Michigan’s Energy Future: Get Real, Or Lights Out

By 2016, Michigan will lose 1.3 gigawatts of electricity, enough to power the combined populations of Detroit, Grand Rapids and Lansing! That alarming factoid is found in a new report on electric reliability from Public Sector Consultants (PSC) of Lansing. The report states that Michigan will fall below the standard for reliable electricity supply by 2016 mainly because nine older coal plants will be retired. New emission rules from the Environmental Protection Agency (EPA) are making it too expensive to retrofit older plants, or build new ones.

The report also details the turf war between state and federal regulators that results in higher costs and less predictability for power providers. It makes clear that new regulations from the EPA are hampering utilities’ abilities to provide reliable and affordable energy. And, the EPA isn’t finished, as the PSC report states “cost uncertainty could soon increase with new carbon emission standards proposed under the Clean Air Act.”

Powerful and wealthy environmental groups support the phase out of coal – our primary source of electrical power – believing it causes too much pollution and alters the climate. Coal generates 39 percent of the electricity in this country, and Michigan is even more reliant on coal providing 51 percent of our electric power. So, if we phase out the main source of power, what do we replace it with?

The PSC report recommends more natural gas, more renewable sources and more emphasis on conserving our electric use. Yet the enviro lobby is not entirely on board with natural gas. There’s an effort in Michigan to ban fracking (hydraulic fracturing) as a means to obtain gas from beneath the earth’s surface. Environmental groups have already led successful campaigns to ban fracking in the town of Denton, Texas and the state of New York. And the Sierra Club, operating with a $100 million-a-year budget, is running a campaign against natural gas claiming it “displaces the market for clean energy and harms human health.”

The New York Times reported, “For months, utility companies across New England have been warning customers to expect sharp price increases, for which the companies blame the continuing shortage of pipeline capacity to bring natural gas to the region.” The largest utility in Massachusetts predicts energy bills will increase 37 percent this year. The Massachusetts legislature said allowing more pipeline capacity would allow cheap energy to flood the market making it hard for the wind industry to compete.

The main reason for growth in the wind industry is government mandates. The government has basically ordered power providers to include wind in their mix of production. The wind industry has been subsidized and its competition is being phased out. Wind turbines are not efficient and only produce power when the wind is strong enough.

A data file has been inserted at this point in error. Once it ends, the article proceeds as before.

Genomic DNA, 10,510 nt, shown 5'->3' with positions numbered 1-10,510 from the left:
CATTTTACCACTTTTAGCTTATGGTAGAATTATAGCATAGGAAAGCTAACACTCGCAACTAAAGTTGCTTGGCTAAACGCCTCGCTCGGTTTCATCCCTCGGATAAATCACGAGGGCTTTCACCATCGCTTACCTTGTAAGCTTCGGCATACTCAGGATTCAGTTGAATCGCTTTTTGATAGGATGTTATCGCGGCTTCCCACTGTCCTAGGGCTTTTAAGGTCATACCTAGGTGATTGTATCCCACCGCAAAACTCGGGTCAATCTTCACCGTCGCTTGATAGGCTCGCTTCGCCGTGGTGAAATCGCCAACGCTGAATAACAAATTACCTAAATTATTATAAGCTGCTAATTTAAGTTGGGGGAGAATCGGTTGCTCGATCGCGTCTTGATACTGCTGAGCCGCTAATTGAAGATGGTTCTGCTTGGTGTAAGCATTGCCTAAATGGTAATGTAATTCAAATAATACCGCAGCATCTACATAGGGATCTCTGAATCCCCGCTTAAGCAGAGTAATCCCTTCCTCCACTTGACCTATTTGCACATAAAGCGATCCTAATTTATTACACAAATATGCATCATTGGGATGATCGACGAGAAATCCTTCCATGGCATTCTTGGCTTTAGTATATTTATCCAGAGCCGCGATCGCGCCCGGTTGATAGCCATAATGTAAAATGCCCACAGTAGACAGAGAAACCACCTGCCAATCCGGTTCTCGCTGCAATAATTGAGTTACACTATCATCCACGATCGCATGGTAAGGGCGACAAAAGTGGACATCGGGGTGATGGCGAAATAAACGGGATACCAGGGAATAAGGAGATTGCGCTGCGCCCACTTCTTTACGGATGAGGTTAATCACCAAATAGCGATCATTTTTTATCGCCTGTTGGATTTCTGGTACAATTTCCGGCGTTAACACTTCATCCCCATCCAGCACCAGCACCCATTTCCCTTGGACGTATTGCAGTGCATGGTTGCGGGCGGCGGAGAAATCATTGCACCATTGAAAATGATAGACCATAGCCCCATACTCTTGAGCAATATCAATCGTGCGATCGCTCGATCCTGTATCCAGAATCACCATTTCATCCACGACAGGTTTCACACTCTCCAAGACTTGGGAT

Consumers Energy just spent $255 million on the Cross Winds Energy Park in Michigan’s upper thumb area – 62 wind turbines spread over 51,000 acres producing 111 megawatts of power … when the wind is blowing hard enough. It would take 12 of these “parks” costing $3 billion to replace the 1.3 gigwatts we’ll lose to coal regulations. The wind doesn’t blow 24/7, so wind turbines only operate at about 30 percent capacity.

By comparison, Wolverine Power wants to build a natural gas plant in Otsego County on 170 acres for $100 million. It will provide power across the state, and won’t be seen from the road.

The environmental lobby seems to go unchallenged. But it’s time to get real. What is the enviro-plan to provide affordable and reliable energy? We’re supposed to curb our electric usage and start driving electric cars? How many wind turbines need to be built, at what cost, and where? Why? We still need reliable base load energy that can only be provided by coal, natural gas or nuclear, all of which are opposed by “the greens.”

Most environmental groups are led by those who see themselves as progressive thinkers, but they stand in the way of progress. Their answer is to stop technological advancements that have led to a head-spinning drop in gasoline and natural gas prices, and replace that with wind turbines and the plea for us to use less energy. Doesn’t sound like progress to me.

If the expansive and powerful environmental lobby has a comprehensive and realistic plan to provide affordable and reliable electricity in Michigan and across the country, I’ve missed it. Until I see such a plan, I see most environmental groups as roadblocks between us and a secure energy future.


Energy production in Michigan


Coal                             51%
Nuclear                        31%
Natural gas                  11%
Renewables                5%
Hydroelectric             1%

Source: Electric Reliability in Michigan: The Challenge Ahead, Public Sector Consultants